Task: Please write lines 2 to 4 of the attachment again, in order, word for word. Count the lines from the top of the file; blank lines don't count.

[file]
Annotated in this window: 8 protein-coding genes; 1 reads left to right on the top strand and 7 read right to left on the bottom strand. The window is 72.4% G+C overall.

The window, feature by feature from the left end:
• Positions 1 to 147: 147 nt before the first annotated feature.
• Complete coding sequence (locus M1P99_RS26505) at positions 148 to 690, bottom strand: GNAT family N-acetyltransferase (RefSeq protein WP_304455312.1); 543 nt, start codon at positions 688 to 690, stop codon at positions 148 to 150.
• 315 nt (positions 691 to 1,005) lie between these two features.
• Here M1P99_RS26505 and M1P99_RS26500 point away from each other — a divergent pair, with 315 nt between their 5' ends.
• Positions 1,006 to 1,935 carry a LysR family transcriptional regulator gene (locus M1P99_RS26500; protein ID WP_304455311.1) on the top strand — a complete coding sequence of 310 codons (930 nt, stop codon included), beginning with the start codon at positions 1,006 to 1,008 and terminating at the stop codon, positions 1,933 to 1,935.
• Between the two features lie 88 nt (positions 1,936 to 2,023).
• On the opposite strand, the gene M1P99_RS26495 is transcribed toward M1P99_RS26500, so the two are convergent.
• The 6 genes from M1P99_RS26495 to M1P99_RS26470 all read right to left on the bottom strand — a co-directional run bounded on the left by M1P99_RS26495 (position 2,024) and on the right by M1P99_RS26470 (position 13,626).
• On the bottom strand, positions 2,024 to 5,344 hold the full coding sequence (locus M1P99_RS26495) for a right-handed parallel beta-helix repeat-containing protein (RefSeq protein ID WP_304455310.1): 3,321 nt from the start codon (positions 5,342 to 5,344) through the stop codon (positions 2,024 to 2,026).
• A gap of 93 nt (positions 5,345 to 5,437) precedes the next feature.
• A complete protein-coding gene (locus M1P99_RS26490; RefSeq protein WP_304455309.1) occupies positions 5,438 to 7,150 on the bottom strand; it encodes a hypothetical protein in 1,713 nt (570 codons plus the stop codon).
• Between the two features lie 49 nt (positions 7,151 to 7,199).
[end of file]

The window, feature by feature from the left end:
• Positions 1 to 147: 147 nt before the first annotated feature.
• Complete coding sequence (locus M1P99_RS26505) at positions 148 to 690, bottom strand: GNAT family N-acetyltransferase (RefSeq protein WP_304455312.1); 543 nt, start codon at positions 688 to 690, stop codon at positions 148 to 150.